7. See your Physician at least Once a Year. If you are more than 50 years of age, the cause of your erectile dysfunction is usually physical and not due to psychological or emotional reasons. You need to be sure there are not more serious, life-threatening conditions lurking behind the sexual problem.
8. Balanced Nutrition is important for Sexual Function. The American Heart Association states that a low-fat, a low-cholesterol diet prevents heart disease and arteriosclerosis which also affects a man’s erection.
9. Excess Stress. Excessive, long-term stress is “counter erotic” and affects both a man and his partner’s capability to have a happy sexual relationship.
10.Get Help. Persistent, chronic impotence needs medical attention before it interferes with relationships. Not treating erectile dysfunction may result in more severe illnesses including heart disease, stroke and diabetes.

Bottom line: If you or your loved one is suffering from erectile dysfunction see your physician because help is available and no one needs to “suffer the tragedy of the bedroom.” If you want to keep it up, get a checkup!

Secondhand smoke may be a risk factor for children’s bladder irritation

July 25, 2012

Parents smoke may be putting her children at greater risk for bladder irritation. Research from the Robert Wood Johnson University Hospital in New Brunswick, New Jersey surveyed children from age 4-17. All the children had symptoms of bladder irritation, such as frequency and urgency of urination,. Those with more significant urinary symptoms were more likely to have consistent exposure to secondhand smoke. Of these children, 23% had a mother who smoked and 50% were regularly exposed to secondhand smoke while riding in a car. If you are looking for another reason to begin a smoking cessation program, think about the health of your children and its impact on their bladder.

Lighting Up A Cigarette Can Put The Fire Out of Your Sex Life

April 2, 2011

Smokers will often report that the zing has gone of his thing.  The desire goes out the window and so do the firmness of the erections.  By stopping smoking and beginning an exercise program, you can turn back the clock….the sex clock!

Being able to dump the cigarettes is a real accomplishment — especially when you consider how smoking can become intertwined with the intimacy of a relationship. Researchers at the University of Arizona began to study couples where at least one member of the relationship smoked.

Smoking has a direct, negative effect on the sexuality of a man on every level,” says Panayiotis M. Zavos, PhD, director of the Andrology Institute of America and professor of reproductive physiology and andrology at the University of Kentucky in Lexington.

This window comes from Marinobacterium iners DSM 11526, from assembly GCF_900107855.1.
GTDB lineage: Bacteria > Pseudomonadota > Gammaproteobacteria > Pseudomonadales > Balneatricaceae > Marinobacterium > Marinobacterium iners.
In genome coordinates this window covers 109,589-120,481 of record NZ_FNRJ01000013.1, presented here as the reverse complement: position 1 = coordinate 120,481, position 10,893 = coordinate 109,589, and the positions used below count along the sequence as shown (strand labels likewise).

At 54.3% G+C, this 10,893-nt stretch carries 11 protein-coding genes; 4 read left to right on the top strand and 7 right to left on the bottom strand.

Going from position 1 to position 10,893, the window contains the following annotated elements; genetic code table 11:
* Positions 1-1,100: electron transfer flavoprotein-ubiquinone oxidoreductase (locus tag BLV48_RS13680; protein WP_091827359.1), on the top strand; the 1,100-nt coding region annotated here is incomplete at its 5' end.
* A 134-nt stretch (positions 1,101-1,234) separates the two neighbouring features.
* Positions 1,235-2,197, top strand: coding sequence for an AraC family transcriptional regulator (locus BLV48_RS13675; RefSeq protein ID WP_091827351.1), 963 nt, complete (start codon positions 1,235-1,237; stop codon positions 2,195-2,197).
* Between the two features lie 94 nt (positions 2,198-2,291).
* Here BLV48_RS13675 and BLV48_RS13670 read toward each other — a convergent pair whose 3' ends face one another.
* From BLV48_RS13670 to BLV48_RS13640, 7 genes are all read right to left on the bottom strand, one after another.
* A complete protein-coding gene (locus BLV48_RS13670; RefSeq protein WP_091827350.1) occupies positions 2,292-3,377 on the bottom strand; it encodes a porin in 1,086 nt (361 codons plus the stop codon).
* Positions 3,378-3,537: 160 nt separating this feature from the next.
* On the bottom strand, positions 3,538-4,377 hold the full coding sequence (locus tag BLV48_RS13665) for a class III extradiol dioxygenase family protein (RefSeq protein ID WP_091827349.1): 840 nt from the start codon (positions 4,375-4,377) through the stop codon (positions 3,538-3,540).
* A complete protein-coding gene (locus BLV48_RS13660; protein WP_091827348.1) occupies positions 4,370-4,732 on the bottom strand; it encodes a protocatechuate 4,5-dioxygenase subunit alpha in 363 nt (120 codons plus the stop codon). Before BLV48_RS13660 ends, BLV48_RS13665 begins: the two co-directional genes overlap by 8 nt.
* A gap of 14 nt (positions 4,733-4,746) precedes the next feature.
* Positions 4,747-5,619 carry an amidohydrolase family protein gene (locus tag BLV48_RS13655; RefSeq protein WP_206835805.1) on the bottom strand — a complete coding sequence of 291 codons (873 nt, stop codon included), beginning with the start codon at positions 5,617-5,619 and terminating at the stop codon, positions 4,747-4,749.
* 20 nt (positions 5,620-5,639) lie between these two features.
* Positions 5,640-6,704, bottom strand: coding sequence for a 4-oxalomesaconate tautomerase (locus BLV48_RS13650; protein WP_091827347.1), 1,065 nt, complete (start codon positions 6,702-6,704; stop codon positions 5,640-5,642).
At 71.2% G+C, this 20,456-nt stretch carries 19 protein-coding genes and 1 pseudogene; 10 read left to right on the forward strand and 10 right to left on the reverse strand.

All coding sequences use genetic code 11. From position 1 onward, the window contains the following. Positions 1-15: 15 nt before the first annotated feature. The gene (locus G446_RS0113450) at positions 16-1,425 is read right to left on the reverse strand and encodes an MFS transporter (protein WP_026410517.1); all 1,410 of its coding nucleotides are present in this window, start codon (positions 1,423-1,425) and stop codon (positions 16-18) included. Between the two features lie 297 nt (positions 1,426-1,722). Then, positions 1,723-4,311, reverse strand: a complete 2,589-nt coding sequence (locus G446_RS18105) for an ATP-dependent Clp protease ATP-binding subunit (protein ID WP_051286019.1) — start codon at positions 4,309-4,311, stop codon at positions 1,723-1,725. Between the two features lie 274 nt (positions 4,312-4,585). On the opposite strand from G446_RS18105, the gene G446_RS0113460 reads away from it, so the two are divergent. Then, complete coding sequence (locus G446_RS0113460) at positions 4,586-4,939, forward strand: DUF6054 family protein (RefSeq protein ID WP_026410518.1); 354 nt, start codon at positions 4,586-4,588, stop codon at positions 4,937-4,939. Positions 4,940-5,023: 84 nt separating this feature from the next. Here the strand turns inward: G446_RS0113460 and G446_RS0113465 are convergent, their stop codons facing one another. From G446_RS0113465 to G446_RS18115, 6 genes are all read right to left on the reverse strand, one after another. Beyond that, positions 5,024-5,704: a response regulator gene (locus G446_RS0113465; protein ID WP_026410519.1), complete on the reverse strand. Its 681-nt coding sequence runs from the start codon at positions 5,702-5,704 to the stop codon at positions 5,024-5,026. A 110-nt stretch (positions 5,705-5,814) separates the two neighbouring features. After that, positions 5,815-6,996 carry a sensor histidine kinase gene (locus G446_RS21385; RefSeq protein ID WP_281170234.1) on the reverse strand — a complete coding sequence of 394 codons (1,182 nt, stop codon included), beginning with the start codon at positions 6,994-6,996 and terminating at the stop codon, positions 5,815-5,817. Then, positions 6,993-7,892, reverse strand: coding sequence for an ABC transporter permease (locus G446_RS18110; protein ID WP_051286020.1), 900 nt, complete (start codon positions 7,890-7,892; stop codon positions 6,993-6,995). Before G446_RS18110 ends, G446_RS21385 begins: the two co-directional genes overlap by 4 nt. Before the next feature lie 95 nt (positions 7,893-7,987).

From their work with couples being treated for infertility, Zavos and his fellow researchers have found that men’s smoking had a significant and negative effect on the ability to conceive. But they also turned up a surprise: Smoking significantly diminished a man’s sexual desire and satisfaction — even for young men in their 20s and 30s.

The smokers reported having sex less than six times a month, whereas the nonsmoking men were having sex nearly twice as often. This difference is especially significant considering that these couples were actively trying to conceive.

Smoking and sex drive

When diminished desire is combined with impaired performance, overall satisfaction is likely to suffer. When asked to rate their satisfaction with the sex they were having on a scale of 1 to 10, nonsmoking couples averaged 8.7, while couples with male smokers fared far worse with an average of only 5.2. Professor Zavos states, “that nearly any man’s sexual satisfaction and frequency [of having sex] would increase if he stopped smoking.”

Other experts agree that smoking can impair sexual performance. Smoking causes damage to smooth muscle inside the penis that interferes with erectile functioning, says Richard Milsten, MD, co-author of The Sexual Male and a urologist for more than 30 years in Woodbury, N.J.

Bottom Line: If your sex life has gone into the tank and you are a smoker, you might try a treatment that will not only jump start your sex life, but will add life to your years.

Excerpted from WebMD: http://men.webmd.com/features/want-better-sex

Charlotte E. Grayson Mathis, MD